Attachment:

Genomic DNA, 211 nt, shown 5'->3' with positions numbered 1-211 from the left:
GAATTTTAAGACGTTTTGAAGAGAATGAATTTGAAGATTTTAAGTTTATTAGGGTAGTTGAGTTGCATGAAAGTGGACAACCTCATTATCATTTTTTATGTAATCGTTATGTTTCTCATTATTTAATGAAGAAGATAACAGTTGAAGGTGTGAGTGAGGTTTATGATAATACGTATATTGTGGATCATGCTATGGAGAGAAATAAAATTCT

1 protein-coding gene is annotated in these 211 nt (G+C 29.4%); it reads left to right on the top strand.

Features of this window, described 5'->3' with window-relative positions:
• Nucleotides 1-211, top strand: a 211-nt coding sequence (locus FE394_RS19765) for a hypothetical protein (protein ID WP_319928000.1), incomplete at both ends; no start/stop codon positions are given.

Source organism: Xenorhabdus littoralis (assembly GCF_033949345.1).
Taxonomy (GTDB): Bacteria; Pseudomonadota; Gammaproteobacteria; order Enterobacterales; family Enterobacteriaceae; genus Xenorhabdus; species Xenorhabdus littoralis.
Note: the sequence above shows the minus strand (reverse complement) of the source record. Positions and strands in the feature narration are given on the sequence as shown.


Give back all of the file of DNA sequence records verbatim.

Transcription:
Genomic DNA, 211 nt, shown 5'->3' with positions numbered 1-211 from the left:
GAATTTTAAGACGTTTTGAAGAGAATGAATTTGAAGATTTTAAGTTTATTAGGGTAGTTGAGTTGCATGAAAGTGGACAACCTCATTATCATTTTTTATGTAATCGTTATGTTTCTCATTATTTAATGAAGAAGATAACAGTTGAAGGTGTGAGTGAGGTTTATGATAATACGTATATTGTGGATCATGCTATGGAGAGAAATAAAATTCT

1 protein-coding gene is annotated in these 211 nt (G+C 29.4%); it reads left to right on the top strand.

Features of this window, described 5'->3' with window-relative positions:
• Nucleotides 1-211, top strand: a 211-nt coding sequence (locus FE394_RS19765) for a hypothetical protein (protein ID WP_319928000.1), incomplete at both ends; no start/stop codon positions are given.

Source organism: Xenorhabdus littoralis (assembly GCF_033949345.1).
Taxonomy (GTDB): Bacteria; Pseudomonadota; Gammaproteobacteria; order Enterobacterales; family Enterobacteriaceae; genus Xenorhabdus; species Xenorhabdus littoralis.
Note: the sequence above shows the minus strand (reverse complement) of the source record. Positions and strands in the feature narration are given on the sequence as shown.